Prometheus exporters use a handful of metric types to represent different kinds of data. In this lesson, we will discuss what metric types are. We will also discuss and demonstrate examples of the four Prometheus metric types. Relevant DocumentationMetric Types Histograms and SummariesLesson Reference Access the Prometheus expression browser for your Prometheus server in a web browser. Be sure to use the public IP address of your Prometheus server:

http://<PROMETHEUS_SERVER_PUBLIC_IP>:9090
Query a range of data on a counter. Note the values never decrease:
node_cpu_seconds_total[5m]
Query a range of data on a gauge. Note the values can both increase and decrease:
node_memory_MemAvailable_bytes[5m]
Query a histogram's buckets:
prometheus_http_request_duration_seconds_bucket{handler="/metrics"}
Check the histogram's sum metric:
prometheus_http_request_duration_seconds_sum{handler="/metrics"}
Query the histogram's count metric:
prometheus_http_request_duration_seconds_count{handler="/metrics"}
Query a quantile metric:
go_gc_duration_seconds{job="Linux Server"}
Query a quantile metric's sum:
go_gc_duration_seconds_sum{job="Linux Server"}
Query a quantile metric's count:
go_gc_duration_seconds_count{job="Linux Server"}

Querying

Introduction to Prometheus Querying

00:01:30

Lesson Description:

In this section, we will talk about performing queries using the Prometheus Query Language (PromQL). This lesson introduces the topic for the section and provides a brief overview of what Prometheus Query Language is and how it is used. Relevant DocumentationQuerying Prometheus

Query Basics

00:07:51

Lesson Description:

Prometheus Query Language provides a robust interface for working with your metric data. In this lesson, we will introduce the basic concepts of writing Prometheus Queries. We will demonstrate these concepts by writing queries using the Prometheus Expression Browser. Relevant DocumentationQuerying PrometheusLesson Reference Access the Prometheus expression browser for your Prometheus server in a web browser. Be sure to use the public IP address of your Prometheus server:

http://<PROMETHEUS_SERVER_PUBLIC_IP>:9090
Run a simple query using a time-series selector:
node_cpu_seconds_total
Use a time-series selector with a label:
node_cpu_seconds_total{cpu="0"}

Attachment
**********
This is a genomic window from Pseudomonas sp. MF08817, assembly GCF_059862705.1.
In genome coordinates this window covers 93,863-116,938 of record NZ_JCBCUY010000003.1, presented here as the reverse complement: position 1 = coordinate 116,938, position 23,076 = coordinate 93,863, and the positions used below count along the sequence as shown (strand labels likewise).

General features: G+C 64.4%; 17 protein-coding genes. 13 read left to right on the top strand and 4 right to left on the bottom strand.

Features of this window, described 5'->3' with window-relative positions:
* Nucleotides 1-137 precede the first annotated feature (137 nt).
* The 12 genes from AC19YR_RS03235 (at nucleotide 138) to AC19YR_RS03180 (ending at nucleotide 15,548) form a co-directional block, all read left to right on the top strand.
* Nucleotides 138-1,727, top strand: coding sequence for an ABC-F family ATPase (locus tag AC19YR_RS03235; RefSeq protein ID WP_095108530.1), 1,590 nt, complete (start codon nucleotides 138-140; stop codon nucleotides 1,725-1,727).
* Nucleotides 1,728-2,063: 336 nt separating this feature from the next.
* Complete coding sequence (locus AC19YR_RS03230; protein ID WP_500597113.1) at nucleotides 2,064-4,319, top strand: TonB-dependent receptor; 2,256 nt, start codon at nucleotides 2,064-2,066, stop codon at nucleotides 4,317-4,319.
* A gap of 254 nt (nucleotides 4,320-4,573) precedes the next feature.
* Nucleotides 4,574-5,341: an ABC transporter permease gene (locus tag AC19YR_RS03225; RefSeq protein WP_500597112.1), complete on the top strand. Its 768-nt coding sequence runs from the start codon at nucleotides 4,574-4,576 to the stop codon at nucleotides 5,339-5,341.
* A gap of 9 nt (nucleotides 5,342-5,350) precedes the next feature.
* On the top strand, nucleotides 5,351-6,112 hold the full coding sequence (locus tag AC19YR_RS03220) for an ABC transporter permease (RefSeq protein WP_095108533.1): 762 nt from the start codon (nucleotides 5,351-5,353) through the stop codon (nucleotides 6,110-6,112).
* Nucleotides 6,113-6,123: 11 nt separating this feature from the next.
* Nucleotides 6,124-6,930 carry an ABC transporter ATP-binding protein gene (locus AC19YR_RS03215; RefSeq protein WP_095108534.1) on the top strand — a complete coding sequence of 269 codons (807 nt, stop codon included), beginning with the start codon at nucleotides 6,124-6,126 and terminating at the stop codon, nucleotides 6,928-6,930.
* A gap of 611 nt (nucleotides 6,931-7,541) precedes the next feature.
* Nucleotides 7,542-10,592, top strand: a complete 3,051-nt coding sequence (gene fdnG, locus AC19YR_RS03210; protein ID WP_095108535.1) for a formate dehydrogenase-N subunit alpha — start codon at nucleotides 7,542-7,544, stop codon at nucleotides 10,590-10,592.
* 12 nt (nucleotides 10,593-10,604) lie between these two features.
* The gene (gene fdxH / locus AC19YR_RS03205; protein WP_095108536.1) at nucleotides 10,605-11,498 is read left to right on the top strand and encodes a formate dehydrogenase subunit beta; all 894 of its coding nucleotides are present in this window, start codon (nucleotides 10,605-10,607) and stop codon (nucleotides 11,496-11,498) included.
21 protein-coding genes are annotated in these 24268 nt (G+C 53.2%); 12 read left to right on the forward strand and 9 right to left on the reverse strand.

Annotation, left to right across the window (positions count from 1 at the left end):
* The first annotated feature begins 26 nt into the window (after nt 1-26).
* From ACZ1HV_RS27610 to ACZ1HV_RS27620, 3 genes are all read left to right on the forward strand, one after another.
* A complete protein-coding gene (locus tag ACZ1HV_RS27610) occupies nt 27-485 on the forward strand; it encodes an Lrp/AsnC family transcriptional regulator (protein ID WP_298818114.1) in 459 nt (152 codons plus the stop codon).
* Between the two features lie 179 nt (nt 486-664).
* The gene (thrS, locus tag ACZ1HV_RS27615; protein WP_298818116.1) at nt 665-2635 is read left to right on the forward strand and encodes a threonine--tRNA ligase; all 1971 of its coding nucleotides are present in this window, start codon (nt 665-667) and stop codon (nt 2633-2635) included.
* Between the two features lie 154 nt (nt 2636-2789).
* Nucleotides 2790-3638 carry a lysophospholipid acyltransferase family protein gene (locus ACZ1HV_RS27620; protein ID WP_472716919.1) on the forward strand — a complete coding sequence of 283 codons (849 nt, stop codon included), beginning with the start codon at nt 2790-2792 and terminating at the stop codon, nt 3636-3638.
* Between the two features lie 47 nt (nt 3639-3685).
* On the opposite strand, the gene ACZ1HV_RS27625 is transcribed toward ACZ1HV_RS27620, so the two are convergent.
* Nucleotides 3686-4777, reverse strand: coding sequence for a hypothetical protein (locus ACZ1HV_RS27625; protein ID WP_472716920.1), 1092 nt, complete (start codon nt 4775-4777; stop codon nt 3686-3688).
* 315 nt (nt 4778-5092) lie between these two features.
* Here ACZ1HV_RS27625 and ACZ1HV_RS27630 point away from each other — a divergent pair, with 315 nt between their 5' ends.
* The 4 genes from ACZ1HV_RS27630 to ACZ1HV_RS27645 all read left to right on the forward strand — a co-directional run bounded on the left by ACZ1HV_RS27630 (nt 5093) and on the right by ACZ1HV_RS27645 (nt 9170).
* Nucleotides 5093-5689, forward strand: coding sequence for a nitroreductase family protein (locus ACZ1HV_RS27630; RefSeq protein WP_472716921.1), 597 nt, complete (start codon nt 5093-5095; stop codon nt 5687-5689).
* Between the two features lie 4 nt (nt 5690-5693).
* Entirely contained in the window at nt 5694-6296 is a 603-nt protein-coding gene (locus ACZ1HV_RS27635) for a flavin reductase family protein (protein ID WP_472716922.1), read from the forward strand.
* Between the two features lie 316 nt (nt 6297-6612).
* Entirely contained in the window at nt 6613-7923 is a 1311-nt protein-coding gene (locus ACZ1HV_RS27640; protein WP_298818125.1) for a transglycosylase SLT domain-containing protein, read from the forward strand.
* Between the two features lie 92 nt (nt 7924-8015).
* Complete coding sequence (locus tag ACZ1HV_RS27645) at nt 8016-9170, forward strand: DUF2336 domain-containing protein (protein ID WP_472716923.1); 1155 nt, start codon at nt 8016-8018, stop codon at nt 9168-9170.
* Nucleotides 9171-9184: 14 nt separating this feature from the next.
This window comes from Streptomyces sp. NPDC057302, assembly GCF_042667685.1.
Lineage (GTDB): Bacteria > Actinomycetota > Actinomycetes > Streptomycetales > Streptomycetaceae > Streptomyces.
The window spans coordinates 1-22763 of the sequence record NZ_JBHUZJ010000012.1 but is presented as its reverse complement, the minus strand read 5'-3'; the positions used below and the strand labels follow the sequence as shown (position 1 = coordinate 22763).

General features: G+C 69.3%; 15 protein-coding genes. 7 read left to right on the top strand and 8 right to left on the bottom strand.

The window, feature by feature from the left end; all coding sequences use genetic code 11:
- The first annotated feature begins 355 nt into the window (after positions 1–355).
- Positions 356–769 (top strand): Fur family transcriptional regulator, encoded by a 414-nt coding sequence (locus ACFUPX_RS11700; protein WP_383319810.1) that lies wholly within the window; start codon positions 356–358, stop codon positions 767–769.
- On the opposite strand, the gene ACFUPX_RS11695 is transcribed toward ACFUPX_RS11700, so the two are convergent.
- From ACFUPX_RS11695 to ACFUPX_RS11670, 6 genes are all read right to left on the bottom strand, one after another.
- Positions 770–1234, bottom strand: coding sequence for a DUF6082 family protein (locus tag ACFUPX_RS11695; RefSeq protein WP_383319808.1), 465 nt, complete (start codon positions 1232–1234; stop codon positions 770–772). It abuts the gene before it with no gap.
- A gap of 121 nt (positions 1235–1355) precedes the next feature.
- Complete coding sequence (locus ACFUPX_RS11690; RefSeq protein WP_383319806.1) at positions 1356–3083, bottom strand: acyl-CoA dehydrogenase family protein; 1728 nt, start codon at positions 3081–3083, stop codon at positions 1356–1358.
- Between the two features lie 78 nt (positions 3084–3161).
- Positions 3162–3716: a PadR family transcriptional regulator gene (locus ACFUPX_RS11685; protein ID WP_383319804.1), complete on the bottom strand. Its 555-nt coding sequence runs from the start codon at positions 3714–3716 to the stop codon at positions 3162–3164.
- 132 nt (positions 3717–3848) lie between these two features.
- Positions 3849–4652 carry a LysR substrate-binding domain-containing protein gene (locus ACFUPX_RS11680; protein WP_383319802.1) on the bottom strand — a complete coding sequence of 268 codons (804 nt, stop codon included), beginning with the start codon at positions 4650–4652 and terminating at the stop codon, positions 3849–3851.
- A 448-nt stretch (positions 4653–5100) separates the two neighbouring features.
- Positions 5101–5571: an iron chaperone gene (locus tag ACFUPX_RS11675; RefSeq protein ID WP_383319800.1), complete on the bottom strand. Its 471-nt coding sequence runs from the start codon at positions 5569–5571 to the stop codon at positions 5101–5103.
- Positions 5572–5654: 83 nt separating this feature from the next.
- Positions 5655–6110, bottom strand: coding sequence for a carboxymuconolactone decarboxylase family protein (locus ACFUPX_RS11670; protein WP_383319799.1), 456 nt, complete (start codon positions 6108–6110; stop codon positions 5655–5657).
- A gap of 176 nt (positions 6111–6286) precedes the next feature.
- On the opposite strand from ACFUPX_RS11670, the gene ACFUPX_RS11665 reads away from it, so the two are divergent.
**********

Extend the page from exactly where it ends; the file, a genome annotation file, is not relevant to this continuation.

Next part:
Run some queries to experiment with various types of label matching:
node_cpu_seconds_total{cpu="0"}
node_cpu_seconds_total{cpu!="0"}
node_cpu_seconds_total{mode=~"s.*"}
node_cpu_seconds_total{mode=~"user|system"}
node_cpu_seconds_total{mode!~"user|system"}
Use a range vector selector to select time-series values over a period of two minutes:
node_cpu_seconds_total{cpu="0"}[2m]
Select data from the past using an offset modifier:
node_cpu_seconds_total{cpu="0"} offset 1h
Combine a range vector selector with an offset modifier:
node_cpu_seconds_total{cpu="0"}[5m] offset 1h

Query Operators

00:12:24

Lesson Description:

PromQL includes a wide variety of operators you can use to manipulate data in your queries. In this lesson, we provide an overview of what the various types of operators can do. We also demonstrate how to use operators by building some queries. Relevant DocumentationOperatorsLesson Reference Access the Prometheus expression browser for your Prometheus server in a web browser. Be sure to use the public IP address of your Prometheus server:

http://<PROMETHEUS_SERVER_PUBLIC_IP>:9090
Use an arithmetic operator:
node_cpu_seconds_total * 2
Experiment with combining datasets using an arithmetic operator:
node_cpu_seconds_total{mode="system"} + ignoring(mode) node_cpu_seconds_total{mode="user"}
node_cpu_seconds_total{mode="system"} + on(cpu) node_cpu_seconds_total{mode="user"}
Use a comparison operator to filter results:
node_cpu_seconds_total == 0
Use the bool keyword to display the results of a comparison:
node_cpu_seconds_total == bool 0
Experiment with combining datasets using logical set operators:
node_cpu_seconds_total
node_cpu_guest_seconds_total
node_cpu_seconds_total and node_cpu_guest_seconds_total
node_cpu_seconds_total or node_cpu_guest_seconds_total
Use an aggregation operator:
node_cpu_seconds_total{mode="idle"}
avg(node_cpu_seconds_total{mode="idle"})
sum(node_cpu_seconds_total{mode="idle"})

Query Functions

00:04:16

Lesson Description:

Prometheus functions provide a wide range of built-in functionality that can greatly simplify the process of writing queries. In this lesson, we introduce Prometheus query functions. We will provide a few examples of functions and demonstrate their usage by executing some queries that include those functions. Relevant DocumentationFunctionsLesson Reference Access the Prometheus expression browser for your Prometheus server in a web browser. Be sure to use the public IP address of your Prometheus server:

http://<PROMETHEUS_SERVER_PUBLIC_IP>:9090
Use the clamp_max function to clamp result values to a set maximum:
clamp_max(node_cpu_seconds_total{cpu="0"}, 1000)
Use the rate function to get the rate of increase in total CPU seconds:
rate(node_cpu_seconds_total[1h])

Prometheus HTTP API

00:06:08

Lesson Description:

One way to execute queries is through the Prometheus HTTP API. This API is a great way to interact with Prometheus from the context of your own custom tools and applications. In this lesson, we introduce the HTTP API and demonstrate the process of running some basic queries via the API. Relevant DocumentationHTTP APILesson Reference Log in to your Prometheus server. Make an HTTP request to the /api/v1/query endpoint to execute a query via the HTTP API: